In addition to at least one of (a) the fluid delivery means and (b) the active agent(s), the subject kits also include instructions for administering the active agent according to the subject invention. Specifically, the subject kits also include instructions for using the components of the kit in methods of retroinfusing an agent in a manner that results in localized delivery of the agent to an interstitial space. The instructions for practicing the above described methods or variations thereof, e.g. variations which include the administration of a pH elevating fluid as described in U.S. patent application Ser. No. 09/425,826, now U.S. Pat. No. 6,290,689 the disclosure of which is herein incorporated by reference, etc., are generally recorded on a suitable recording medium. For example, the instructions may be printed on a substrate, such as paper or plastic, etc. As such, the instructions may be present in the kits as a package insert, in the labeling of the container of the kit or components thereof (i.e. associated with the packaging or subpackaging) etc. In other embodiments, the instructions are present as an electronic storage data file present on a suitable computer readable storage medium, e.g. CD-ROM, diskette, etc.

The following examples are offered by way of illustration and not by way of limitation.

EXPERIMENTAL EXAMPLE 1

A.

Background: Therapeutic angiogenesis is a promising option for patients with refractory angina unsuitable for revascularization, but current delivery methods either require open-chest surgery or provide only short-lived, transient exposure to growth factors. This study assessed the feasibility of percutaneous coronary venous cannulation and selective regional injection as a novel approach to local myocardial drug delivery.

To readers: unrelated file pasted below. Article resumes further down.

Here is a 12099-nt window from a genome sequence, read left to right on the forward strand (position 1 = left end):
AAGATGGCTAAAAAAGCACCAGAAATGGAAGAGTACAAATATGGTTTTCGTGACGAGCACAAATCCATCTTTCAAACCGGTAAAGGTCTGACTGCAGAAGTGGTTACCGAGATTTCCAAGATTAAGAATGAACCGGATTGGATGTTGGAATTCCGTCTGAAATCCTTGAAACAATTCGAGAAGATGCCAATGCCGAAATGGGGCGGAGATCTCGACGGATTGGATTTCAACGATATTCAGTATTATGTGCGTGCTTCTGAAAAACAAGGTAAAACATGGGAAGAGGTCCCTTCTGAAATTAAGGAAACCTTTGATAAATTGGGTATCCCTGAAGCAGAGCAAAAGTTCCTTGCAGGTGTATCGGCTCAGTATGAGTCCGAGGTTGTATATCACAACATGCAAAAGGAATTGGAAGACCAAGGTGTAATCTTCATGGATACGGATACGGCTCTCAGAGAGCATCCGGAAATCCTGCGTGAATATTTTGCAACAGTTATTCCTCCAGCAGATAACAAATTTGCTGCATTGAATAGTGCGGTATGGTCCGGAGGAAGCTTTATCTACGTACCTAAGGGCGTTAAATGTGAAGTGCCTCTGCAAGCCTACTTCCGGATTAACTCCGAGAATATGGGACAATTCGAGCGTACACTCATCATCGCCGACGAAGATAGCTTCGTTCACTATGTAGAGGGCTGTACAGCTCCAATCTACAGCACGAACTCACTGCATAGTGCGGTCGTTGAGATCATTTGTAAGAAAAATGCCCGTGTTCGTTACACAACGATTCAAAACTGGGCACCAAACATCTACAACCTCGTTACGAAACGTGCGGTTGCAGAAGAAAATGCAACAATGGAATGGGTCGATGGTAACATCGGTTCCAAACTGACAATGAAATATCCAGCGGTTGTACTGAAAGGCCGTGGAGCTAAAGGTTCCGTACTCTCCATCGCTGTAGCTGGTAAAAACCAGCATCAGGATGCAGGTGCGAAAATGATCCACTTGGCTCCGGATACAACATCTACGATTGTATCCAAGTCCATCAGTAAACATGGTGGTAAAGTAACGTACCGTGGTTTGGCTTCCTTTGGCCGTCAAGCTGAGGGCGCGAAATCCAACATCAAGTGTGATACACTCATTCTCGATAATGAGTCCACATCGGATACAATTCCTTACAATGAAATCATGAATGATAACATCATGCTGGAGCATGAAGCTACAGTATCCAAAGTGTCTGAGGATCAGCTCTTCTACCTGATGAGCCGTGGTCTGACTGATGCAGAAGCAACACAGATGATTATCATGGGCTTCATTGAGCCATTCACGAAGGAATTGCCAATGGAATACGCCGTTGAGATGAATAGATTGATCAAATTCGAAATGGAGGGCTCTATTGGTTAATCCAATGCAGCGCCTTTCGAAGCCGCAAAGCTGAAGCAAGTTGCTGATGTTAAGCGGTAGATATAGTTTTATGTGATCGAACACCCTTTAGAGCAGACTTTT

Methods and Results: In 13 anesthetized pigs the coronary sinus was cannulated percutaneously and a balloon-tipped catheter was advanced to the anterior interventricular vein (AIV) or middle cardiac vein (MCV). During balloon occlusion, selective venous injection of radiographic contrast (diatrizoate) caused localized myocardial staining. Injection was performed with hyperbaric pressure in 8/13 cases (61%). In the total group, videodensitometric analysis showed that diatrizoate persisted for at least 30 minutes, with 50% clearance over approximately the first 4 minutes (FIG. 1). Venous injection of Evans Blue dye showed that localized, regional infiltration was reproducibly accomplished in targeted myocardial regions: the left ventricular apex, anterior interventricular septum and anterior wall via the AIV and the inferoposterior wall via the MCV.

Conclusions: The percutaneous coronary venous route is a favorable delivery approach for therapeutic angiogenic substances, being reproducibly accessible and facilitating selective regional myocardial delivery and persistence of delivered substances.